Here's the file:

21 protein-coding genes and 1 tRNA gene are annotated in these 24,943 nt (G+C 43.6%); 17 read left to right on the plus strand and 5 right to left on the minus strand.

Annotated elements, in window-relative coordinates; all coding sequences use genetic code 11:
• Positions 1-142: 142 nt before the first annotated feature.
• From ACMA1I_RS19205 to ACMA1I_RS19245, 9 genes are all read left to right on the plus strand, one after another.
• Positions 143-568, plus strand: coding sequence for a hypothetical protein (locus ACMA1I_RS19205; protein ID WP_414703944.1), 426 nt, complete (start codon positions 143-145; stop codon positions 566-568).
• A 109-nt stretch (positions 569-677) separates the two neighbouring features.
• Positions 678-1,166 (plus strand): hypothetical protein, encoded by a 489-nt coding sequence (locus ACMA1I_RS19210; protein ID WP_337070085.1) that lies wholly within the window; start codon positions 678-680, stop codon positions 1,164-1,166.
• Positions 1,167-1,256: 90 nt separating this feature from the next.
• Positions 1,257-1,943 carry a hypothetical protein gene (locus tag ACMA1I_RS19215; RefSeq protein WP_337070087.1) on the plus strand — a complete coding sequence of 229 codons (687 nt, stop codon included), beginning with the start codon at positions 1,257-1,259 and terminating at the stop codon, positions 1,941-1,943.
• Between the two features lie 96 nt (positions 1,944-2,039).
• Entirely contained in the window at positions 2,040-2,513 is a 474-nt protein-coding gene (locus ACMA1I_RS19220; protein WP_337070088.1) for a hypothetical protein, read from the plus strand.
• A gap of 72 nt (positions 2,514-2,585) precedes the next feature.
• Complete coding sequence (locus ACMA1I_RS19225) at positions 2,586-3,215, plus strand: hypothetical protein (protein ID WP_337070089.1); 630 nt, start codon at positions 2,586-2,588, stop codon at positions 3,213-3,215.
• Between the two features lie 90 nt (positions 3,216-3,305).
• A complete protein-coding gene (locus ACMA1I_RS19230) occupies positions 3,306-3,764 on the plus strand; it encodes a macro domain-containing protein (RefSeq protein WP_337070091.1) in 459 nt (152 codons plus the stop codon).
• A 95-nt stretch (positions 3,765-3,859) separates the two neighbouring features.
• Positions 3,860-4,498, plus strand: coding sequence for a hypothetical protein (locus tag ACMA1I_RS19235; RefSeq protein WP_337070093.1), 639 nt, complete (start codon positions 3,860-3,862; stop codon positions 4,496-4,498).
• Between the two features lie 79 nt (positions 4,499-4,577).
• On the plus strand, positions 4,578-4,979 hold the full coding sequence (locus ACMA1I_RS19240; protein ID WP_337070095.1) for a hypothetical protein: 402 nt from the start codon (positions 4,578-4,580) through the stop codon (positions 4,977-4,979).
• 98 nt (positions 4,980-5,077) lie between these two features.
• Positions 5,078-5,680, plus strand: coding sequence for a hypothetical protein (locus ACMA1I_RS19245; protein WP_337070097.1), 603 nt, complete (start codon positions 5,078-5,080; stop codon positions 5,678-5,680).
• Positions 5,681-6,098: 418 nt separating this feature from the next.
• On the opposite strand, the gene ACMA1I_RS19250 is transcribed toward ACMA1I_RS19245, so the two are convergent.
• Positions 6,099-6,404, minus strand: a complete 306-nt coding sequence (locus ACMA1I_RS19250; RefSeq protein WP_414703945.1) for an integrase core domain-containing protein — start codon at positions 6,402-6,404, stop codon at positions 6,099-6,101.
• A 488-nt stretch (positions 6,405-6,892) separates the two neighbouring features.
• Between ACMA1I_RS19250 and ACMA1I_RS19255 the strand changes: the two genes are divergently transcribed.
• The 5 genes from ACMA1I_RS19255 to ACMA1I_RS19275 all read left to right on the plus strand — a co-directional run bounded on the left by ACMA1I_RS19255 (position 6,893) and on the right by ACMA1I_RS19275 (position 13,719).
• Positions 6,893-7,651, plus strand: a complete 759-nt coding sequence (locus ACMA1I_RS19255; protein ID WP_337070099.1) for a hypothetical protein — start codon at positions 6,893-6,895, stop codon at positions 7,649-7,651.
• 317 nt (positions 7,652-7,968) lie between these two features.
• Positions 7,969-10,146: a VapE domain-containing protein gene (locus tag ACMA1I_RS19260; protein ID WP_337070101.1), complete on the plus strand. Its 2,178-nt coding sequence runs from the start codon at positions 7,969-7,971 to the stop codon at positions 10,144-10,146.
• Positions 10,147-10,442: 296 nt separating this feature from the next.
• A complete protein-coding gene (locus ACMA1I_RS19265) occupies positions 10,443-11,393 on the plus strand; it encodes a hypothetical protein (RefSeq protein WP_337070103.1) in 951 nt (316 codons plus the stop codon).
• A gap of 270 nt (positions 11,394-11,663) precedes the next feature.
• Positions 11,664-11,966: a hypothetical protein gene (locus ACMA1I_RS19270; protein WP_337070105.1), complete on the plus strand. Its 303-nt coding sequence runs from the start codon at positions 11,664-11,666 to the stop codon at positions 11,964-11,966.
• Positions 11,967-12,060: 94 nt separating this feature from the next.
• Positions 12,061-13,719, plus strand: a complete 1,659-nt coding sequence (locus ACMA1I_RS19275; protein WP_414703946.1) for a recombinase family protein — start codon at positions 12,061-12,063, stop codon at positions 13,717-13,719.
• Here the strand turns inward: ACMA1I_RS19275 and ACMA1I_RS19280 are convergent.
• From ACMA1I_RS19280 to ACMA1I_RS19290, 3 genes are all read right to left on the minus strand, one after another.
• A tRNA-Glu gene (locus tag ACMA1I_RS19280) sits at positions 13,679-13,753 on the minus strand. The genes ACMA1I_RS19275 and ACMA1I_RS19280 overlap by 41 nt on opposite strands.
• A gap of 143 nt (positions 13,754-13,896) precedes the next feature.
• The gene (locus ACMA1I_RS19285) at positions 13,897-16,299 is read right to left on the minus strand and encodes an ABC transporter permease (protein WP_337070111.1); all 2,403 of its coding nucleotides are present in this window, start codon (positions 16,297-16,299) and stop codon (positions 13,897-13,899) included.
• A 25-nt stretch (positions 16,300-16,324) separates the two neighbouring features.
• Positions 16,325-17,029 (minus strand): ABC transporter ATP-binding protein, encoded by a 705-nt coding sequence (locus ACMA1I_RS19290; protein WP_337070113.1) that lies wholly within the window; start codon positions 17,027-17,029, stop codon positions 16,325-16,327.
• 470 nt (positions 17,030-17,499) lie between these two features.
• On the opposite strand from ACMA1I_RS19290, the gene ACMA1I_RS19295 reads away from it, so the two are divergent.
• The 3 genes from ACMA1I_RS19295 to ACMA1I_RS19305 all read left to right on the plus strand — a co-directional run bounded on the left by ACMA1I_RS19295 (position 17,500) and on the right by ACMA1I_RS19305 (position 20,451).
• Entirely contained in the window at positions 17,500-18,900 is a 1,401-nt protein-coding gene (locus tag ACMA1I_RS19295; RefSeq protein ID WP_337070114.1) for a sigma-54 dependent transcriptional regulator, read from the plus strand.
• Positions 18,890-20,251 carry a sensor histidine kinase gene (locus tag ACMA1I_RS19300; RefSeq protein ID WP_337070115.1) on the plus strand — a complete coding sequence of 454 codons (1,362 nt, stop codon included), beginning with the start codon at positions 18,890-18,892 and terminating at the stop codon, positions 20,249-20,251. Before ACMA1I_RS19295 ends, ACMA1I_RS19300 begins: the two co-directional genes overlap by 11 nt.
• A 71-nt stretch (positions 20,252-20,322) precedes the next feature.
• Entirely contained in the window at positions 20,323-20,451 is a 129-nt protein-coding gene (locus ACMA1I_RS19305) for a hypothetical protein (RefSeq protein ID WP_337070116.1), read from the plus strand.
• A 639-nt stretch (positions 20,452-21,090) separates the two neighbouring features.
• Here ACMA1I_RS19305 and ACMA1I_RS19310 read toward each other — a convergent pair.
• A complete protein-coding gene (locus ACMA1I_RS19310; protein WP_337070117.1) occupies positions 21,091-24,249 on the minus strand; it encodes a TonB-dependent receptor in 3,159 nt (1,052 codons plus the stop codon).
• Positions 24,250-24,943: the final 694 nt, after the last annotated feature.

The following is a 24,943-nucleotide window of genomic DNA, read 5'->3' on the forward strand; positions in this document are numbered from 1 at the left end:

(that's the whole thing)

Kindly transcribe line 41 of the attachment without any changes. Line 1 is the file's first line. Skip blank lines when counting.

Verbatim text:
• The gene (locus ACMA1I_RS19285) at positions 13,897-16,299 is read right to left on the minus strand and encodes an ABC transporter permease (protein WP_337070111.1); all 2,403 of its coding nucleotides are present in this window, start codon (positions 16,297-16,299) and stop codon (positions 13,897-13,899) included.